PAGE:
It wasn’t love at first sight when pipa player Wu Man first encountered the Chinese lute-like instrument at the age of nine. She started taking lessons when her parents, inspired by the resurgence of traditional music in China during the early-1970s, chose the pipa for her to pursue.
“It was only when I moved beyond boring scales and fingering practise and started playing songs that I started falling in love with the instrument,” says Wu.
Today, she is a five-time Grammy Award-nominated artist with an illustrious career spanning decades. One could fill a whole issue of Phil News with everything that Wu has achieved – from being the first artist from China to perform at the White House, to being a founding member of cellist Yo-Yo Ma’s Grammy Award-winning Silk Road Ensemble (a collective of musicians and composers from more than 20 countries), from a discography of over 40 albums, to performing with prestigious orchestras around the world.
While it is impossible to summarise all of Wu’s achievements, one thing is clear when looking back on her career – her dedication to bringing the pipa to an international audience through both traditional and contemporary music.
“The pipa has such a broad musical language, so many different sounds can come from this instrument. It can sound like your typical Chinese traditional music, slow and lyrical, almost like it’s describing scenery or a beautiful painting. But it can also sound upset, dramatic or percussive, sometimes even taking on a rock ‘n’ roll tone,” she explains.
This is evident from the feedback that Wu has received after concerts, with people describing the pipa as sounding like a ukulele, a guitar or even a harp. “People find something familiar but also something new,” says Wu. “The pipa has the ability to evoke the imagination.”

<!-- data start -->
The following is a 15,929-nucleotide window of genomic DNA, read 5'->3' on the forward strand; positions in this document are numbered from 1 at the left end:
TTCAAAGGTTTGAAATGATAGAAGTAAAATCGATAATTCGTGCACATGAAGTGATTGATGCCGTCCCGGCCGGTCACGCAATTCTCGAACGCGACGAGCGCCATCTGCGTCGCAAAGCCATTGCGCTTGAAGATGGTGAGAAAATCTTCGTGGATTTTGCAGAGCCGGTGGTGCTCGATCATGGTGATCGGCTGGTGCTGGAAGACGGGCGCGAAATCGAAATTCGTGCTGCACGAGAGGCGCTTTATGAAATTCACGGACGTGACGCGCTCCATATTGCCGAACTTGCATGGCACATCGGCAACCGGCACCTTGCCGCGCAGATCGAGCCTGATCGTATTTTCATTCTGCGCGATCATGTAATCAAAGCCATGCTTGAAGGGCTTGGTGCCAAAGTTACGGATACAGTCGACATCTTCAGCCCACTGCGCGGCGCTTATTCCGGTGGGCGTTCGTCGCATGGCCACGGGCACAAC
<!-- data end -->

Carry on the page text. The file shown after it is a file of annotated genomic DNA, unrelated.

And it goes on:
Throughout her career Wu has strived to create opportunities that showcase this versatility, challenging the perception that the instrument is limited to Chinese music.
One such opportunity knocked on her door in 1997, when Wu was contacted by American composer Lou Harrison, who wanted to compose a piece especially for her. Harrison had been fascinated by Asian music since his student days, a topic he continued to study throughout his life. She immediately said yes.
“Lou didn’t want to write a Chinese piece because he wasn’t Chinese; he wanted to use the instrument in his own way,” Wu recalls. “Traditional pieces show off the instrument and technique but for Lou it wasn’t about that. He composed the melody and gave me the notes to interpret as I wanted, to make it sound beautiful and distinctly like pipa.”
The result was Pipa Concerto, a fusion of the single Asian instrument with the Western symphony orchestra, which premiered on 26 April 1997 at Lincoln Center in New York City with Wu as the soloist and accompanied by the Stuttgart Chamber Orchestra. Even though she has played Harrison’s Pipa Concerto hundreds of times since then, the freedom of interpretation means that every performance is different, with varying dynamic and use of technique depending on the balance and the situation.
After decades of sharing the pipa with audiences worldwide, Wu still has the desire to discover new ways of using the instrument and connecting with new audiences.
“For me, being a musician means always having curiosity – it’s what keeps me going. So, I’m always searching for something I never knew about. There are so many types of music and so many cultures that I want to understand and learn from. You never know, I might discover something when I visit New Zealand!”
The Chinese pipa is a descendant of prototypes from West and Central Asia, first appearing in China more than 2,000 years ago during the Northern Wei dynasty (386–534).
The four-string, pear-shaped lute was originally held horizontally and played using a triangular plectrum – much like the modern guitar. The word ‘pipa’ is derived from the plucking strokes of the plectrum: ‘pi’ (to play forward) and ‘pa’ (to play backward).
It wasn’t until the Tang dynasty (618–907) that musicians started to ditch the plectrum, instead using their fingernails to pluck the strings and hold the instrument in a more upright position – the technique still used today.
Its strings were traditionally made from silk, however, many pipa players today use nylon strings instead. The back of the pipa is usually plain but the pegbox finial (the topmost part of the instrument) often features decorative detail
The New Zealand Herald Premier Series: Reimagined
8pm, Thursday 8 August, Auckland Town Hall
Conductor Tung Chieh Chuang
Pipa Wu Man
Stravinsky Pulcinella Suite
Harrison Pipa Concerto
Shostakovich Symphony No.1
This article originally appeared in the Winter 2019 edition of Phil News. Download it here.